Scattered Thoughts on Xi Jinping's Hot Words

Since January 2015 at least, the official website of the Chinese Communist Party has been carrying articles on the vocabulary Xi Jinping uses to talk about corruption and politics writ large. Two examples are "Xi Jinping's Anticorruption Great Vernacular" (习近平的反腐“大白话”), and “Two years' of Xi Jinping's hot words” (这两年,习近平带火的12个热词). These and similar articles have gone unnoticed, perhaps because they are a collection of quotes from Xi Jinping's books (as the one on the Three Severe and Three Real ), and therefore they are deemed to provide little factual information on ongoing events. 

It is well known how Xi Jinping's prose and speeches are often enhanced by quotations from the classics. His references to Confucius and other past philosophers have led commentators to advance the theses of a comeback of Confucian ideas, or the resurrection of legalist philosophies, or both. These comments and analyses apart, Xi Jinping's quotations are normally taken with more than just a grain of skepticism. Western scholars of Chinese law-and-politics have interpreted his references to the past as signaling the enduring influence of Maoism, albeit under a different guise. Alternatively, Xi's quotes have been dismissed as Communist gobbledygook, ridiculed or outright ignored. Not everybody reads the Renmin Ribao or Qiushi on a regular basis - these publications do not make an easy reading. Sometimes, even Chinese friends admit to not knowing what locutions such as “Three Severe and Three Real” or “Three Represents” mean. 

The launch of new values, policies or coordinated actions (the Four Nevers, the Three Severe and Three Real, Socialist Core Values, Balancing Severity and Leniency etc.) has been normally met either with indifference or with criticism.  Criticism has moved along two lines. 

The first one of them holds that the vagueness and broadness of labels as “The Four Nevers” or any other legal or political formulation are intentional, and used to reach certain outcomes. The choice of a vague language can indeed be intentional but, statements to the effect that the choice of vague words in the law, or of a vague term to refer to a policy are indeed intentional carry with them the important implication that readers can glimpse inside the mind of the author, and come to know why the author made such a choice. The point of whether the author's intention can be known, and how, remains debated - with such debates taking place outside of the domain of Chinese law. Various approaches, evidences and techniques may be used to know the author's intention. This endeavour is valuable if and only if it is assumed that the intention of those who first named a policy or drafted a piece of legislation is knowable, and that their intention is more important than the intention of those who interpret and implement policies, or enforce the law. Aside from this, polysemy is a property of all those words that have not just one but multiple meanings. “Vagueness” may be an inherent feature of language as such, rather than being a prerogative of post-1949 Chinese political language, or a deliberate choice of the law-maker.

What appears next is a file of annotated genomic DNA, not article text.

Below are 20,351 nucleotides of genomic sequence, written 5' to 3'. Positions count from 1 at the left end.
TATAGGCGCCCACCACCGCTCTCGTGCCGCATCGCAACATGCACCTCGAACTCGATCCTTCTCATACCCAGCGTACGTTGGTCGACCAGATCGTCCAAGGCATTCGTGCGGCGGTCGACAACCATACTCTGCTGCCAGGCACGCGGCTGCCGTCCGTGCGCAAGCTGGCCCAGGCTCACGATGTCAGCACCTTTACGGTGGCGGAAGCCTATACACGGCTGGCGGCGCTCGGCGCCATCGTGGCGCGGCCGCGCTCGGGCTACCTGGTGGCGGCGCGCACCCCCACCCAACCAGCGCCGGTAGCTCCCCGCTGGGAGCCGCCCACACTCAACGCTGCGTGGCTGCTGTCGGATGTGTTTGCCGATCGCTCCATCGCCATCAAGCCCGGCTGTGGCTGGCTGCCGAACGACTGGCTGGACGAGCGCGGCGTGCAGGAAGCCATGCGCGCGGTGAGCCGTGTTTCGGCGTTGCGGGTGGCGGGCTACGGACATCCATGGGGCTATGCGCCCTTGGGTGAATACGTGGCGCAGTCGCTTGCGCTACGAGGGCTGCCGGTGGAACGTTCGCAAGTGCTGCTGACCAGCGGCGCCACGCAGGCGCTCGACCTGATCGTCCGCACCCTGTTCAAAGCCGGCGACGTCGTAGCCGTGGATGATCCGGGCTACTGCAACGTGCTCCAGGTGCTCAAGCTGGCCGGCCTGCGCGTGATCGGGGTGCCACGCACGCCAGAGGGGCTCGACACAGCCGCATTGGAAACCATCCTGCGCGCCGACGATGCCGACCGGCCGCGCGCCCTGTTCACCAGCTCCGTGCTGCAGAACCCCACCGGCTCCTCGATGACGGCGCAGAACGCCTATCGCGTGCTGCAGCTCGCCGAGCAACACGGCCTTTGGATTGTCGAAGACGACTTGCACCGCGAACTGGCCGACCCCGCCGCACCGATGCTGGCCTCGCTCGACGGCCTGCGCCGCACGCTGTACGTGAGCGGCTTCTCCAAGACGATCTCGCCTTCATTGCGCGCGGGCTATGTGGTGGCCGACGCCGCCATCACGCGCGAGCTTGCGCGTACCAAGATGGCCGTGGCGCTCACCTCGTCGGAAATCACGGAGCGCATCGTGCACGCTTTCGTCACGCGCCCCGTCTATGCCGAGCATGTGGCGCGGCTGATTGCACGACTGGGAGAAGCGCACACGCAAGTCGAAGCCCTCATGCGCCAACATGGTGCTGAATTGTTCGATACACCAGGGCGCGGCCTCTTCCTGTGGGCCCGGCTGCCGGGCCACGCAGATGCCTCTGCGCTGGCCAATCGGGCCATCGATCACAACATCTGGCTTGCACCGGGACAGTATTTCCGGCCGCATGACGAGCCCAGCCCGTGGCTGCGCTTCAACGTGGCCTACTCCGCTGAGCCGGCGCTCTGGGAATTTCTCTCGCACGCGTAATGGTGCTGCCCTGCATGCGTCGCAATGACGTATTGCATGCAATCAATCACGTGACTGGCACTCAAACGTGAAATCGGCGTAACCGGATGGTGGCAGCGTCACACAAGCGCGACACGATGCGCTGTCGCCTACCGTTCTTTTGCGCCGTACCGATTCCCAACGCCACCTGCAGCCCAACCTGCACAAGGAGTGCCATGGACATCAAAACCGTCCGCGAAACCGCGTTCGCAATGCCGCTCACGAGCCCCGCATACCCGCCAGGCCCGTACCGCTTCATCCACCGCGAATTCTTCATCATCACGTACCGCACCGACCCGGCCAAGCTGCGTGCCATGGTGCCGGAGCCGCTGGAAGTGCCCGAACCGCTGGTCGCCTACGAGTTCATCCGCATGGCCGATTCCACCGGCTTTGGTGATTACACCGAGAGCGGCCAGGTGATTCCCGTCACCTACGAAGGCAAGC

This feature of language raises the question about the methods Western scholars of Chinese law and Chinese politics are using to deal with pluralities and ambiguities of meaning in political-legal language. A significant risk is that the encounter with words which are ambiguous, polysemic or vague may prompt the Western interpreter to single out only one of their meanings, normally the meaning that is closer to the political and legal context within which the Western interpreter operates, and use that meaning either to tease out alleged contradictions internal policy, or to provide an interpretation of what “Balancing Severity and Leniency” (kuanyan xiangji 宽严相济) or “Socialist Core Values” means. As a result, the Western interpreter will either move a rhetorical challenge to a policy, or else construct an interpretation that may not correspond to how “Balancing Severity and Leniency” is understood and used by all those who, having spent years in the criminal justice system, and having had ample exposure to this chengyu in their daily lives, have a tacit knowledge of what “Balancing Severity of Leniency” refers to. 

The second line of criticism has denounced the periodic resurfacing of quotes from the classics as signalling a return to ideologies of the past, such as Confucianism, Legalism, or Maoism. That a quote such as “balancing severity and leniency” (kuanyan xiangji 宽严相济) appears in political discourse may not necessarily signal that, rhetorical moves apart, Confucianism is making a comeback as an ideology. An understanding of what “balancing severity and leniency” meant in this or that classical text should be propaedeutic to any further analysis of criminal policy. This understanding should be augmented by the consideration that any vocabulary, no matter how broad and rich it may be, will always be limited in its scope. Given how words that can be used to express new ideas in political discourse are given and limited, changes in policy can only be articulated through pre-existing words, four-letter words (chengyu), quotations from the classics, or by drawing on China's tradition of political slogans. 

Despite their iconographically unchanging nature, Confucius or Hanfeizi quotes or even the “dagger handle” (刀把子 daobazi) of political-legal organs (a dagger handle which, according to Xi Jinping's quotations, should be firmly held within the hands of the Party), do acquire a different meaning over time. As it is being argued from various quarters in continental Europe, Eastern Europe and Russia, perhaps more nuanced attempts to understand the subtleties of the language of politics-and-law could be made.

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